Private work and public work are like fresh pasta and dried pasta, as Gillian Riley has it in the Oxford Companion to Italian Food. One is not better than the other. They are different. Because private clients are often rich, they tend to be open to new ideas, artistic, ecological, or otherwise (they can also drive you crazy). Surely most of us are with Daniel Libeskind in his recent pronouncement that you should not build gleaming streets for despots. But let’s not get ahead of ourselves. It is perfectly okay to do design work for someone who on their own has made something happen without harm to anyone and has made money as a result. There is a no-fly zone over much of Wall Street, direct mail entrepreneurs, and a certain evil Australian media magnate, but a designer has to use the sixth sense to figure out just who the client is.

Nearly 80 percent of private firms run by ASLA members offer residential design services. This work makes up more than one-third of private sector billable hours. It is far and away the largest market subsector. The domestic front, particularly designing for what you might call the permanently rich, brought a lot of firms through the recession. Many of the landscape architects who do both private and public work will tell you that in their offices the private work pays for the public work. The public work, high-minded as it is, often pays low margins and it increases the number of clients from a couple to a couple of hundred or more. Residential projects are where a lot of designers try the novel things that, if they work, make their public projects better. Still, some designers recoil at the thought of something they consider too close to housework. There’s a T-shirt for sale online by the Landscape Architects Network that says, “I’m a landscape architect and I won’t design your garden.” Good for a laugh, I guess, but not great for business. You may have heard the sentiment elsewhere and noted the need for heroics it carries—besides, who does not love gardens?—and the obliviousness to how the economics of this profession play out in reality.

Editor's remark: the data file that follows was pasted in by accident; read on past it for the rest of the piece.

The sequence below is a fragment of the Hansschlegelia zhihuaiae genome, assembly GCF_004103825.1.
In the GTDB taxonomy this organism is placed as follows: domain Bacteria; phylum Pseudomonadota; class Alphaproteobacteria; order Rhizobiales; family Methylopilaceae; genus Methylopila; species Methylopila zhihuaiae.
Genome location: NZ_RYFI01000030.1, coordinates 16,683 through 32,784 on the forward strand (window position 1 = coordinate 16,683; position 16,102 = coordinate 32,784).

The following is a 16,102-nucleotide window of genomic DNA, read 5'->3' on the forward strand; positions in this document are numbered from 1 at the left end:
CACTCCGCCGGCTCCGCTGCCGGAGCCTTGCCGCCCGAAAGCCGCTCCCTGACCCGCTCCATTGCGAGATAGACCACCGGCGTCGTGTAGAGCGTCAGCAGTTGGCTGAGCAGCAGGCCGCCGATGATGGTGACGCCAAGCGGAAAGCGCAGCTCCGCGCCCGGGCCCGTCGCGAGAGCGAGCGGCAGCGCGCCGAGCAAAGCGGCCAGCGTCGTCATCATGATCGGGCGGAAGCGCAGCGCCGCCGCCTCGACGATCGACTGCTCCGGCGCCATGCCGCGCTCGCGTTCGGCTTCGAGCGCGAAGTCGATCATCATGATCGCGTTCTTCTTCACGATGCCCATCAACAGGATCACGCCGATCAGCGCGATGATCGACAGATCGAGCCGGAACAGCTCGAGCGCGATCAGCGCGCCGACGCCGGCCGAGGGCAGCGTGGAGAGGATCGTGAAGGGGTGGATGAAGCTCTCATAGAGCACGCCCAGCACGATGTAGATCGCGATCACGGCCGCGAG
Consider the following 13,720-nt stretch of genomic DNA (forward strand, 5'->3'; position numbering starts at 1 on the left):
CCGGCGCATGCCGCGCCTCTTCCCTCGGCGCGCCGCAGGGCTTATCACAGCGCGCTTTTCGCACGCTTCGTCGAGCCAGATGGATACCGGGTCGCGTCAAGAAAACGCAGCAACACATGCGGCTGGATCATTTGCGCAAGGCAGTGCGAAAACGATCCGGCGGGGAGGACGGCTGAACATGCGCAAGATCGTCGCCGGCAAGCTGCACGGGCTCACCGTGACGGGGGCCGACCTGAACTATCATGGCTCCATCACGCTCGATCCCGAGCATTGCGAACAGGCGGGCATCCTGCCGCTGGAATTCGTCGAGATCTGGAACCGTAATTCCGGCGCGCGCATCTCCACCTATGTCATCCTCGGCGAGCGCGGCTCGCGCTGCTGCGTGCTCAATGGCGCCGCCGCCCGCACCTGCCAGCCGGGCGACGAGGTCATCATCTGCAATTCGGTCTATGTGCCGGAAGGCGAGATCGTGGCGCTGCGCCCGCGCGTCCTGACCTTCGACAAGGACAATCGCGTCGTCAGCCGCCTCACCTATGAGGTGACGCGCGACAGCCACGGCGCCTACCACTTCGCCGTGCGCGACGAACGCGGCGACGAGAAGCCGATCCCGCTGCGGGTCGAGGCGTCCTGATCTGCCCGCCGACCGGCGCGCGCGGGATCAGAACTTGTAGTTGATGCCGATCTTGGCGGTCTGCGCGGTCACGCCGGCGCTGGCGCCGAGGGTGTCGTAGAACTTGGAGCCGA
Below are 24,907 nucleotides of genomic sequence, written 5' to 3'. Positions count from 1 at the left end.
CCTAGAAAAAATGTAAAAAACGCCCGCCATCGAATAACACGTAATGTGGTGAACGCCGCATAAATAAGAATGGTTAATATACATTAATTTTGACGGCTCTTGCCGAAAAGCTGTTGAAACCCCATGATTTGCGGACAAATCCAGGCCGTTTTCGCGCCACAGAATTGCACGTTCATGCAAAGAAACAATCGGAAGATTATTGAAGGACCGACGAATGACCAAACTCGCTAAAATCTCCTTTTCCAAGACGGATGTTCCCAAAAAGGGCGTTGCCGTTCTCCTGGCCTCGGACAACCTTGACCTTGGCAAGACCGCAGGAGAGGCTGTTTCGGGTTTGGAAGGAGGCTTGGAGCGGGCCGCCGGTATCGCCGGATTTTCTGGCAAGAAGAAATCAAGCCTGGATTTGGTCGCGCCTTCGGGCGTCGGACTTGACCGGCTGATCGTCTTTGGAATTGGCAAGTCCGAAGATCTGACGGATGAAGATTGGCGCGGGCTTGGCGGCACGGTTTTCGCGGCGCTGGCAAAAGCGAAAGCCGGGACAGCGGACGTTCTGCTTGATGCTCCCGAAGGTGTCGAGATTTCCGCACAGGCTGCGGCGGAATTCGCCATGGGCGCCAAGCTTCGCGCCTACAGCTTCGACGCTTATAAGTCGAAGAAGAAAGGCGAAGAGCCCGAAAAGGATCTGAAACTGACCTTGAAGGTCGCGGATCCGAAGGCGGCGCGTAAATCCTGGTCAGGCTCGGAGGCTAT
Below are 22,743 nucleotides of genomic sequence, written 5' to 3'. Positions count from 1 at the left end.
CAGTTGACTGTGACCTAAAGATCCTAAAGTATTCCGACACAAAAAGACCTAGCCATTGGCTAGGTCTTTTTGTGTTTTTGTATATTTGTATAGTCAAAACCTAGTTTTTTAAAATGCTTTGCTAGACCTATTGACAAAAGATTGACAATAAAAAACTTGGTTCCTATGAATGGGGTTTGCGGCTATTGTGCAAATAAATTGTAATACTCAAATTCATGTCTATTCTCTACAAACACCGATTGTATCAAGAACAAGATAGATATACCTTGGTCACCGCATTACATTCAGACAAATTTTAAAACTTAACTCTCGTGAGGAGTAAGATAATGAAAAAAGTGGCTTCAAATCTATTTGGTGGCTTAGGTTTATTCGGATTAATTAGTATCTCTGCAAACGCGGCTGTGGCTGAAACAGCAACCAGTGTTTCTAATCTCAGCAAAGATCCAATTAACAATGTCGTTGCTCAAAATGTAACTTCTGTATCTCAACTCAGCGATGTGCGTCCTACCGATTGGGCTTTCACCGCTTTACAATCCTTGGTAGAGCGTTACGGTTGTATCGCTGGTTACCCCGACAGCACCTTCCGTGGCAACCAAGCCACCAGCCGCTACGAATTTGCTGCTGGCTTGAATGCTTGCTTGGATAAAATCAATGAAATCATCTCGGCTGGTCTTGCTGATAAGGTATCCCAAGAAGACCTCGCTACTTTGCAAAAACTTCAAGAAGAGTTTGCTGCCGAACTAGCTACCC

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Fletcher Steele was one of the first landscape architects to experiment with modernism, but he was not a modernist zealot. In fact, he once said: “A good garden abounds in suggestions to the past.”

A new short film created by the Library of American Landscape History and the filmmakers at Florentine Films/Hott Productions examines Steele’s most famous work, Naumkeag. The garden is best known for its Blue Steps with their parabolic railings; however, the stairs have only a small role in the film Fletcher Steele and Naumkeag: A Playground of the Imagination. The landscape historian Robin Karson, Affiliate ASLA, who provides most of the commentary, says the garden’s “masterpiece” is actually its sculptural South Lawn, which the film captures beautifully. Meanwhile, much of the film is dedicated to Naumkeag’s garden rooms that draw from Chinese and European precedents. You can see the entire film on the LALH website.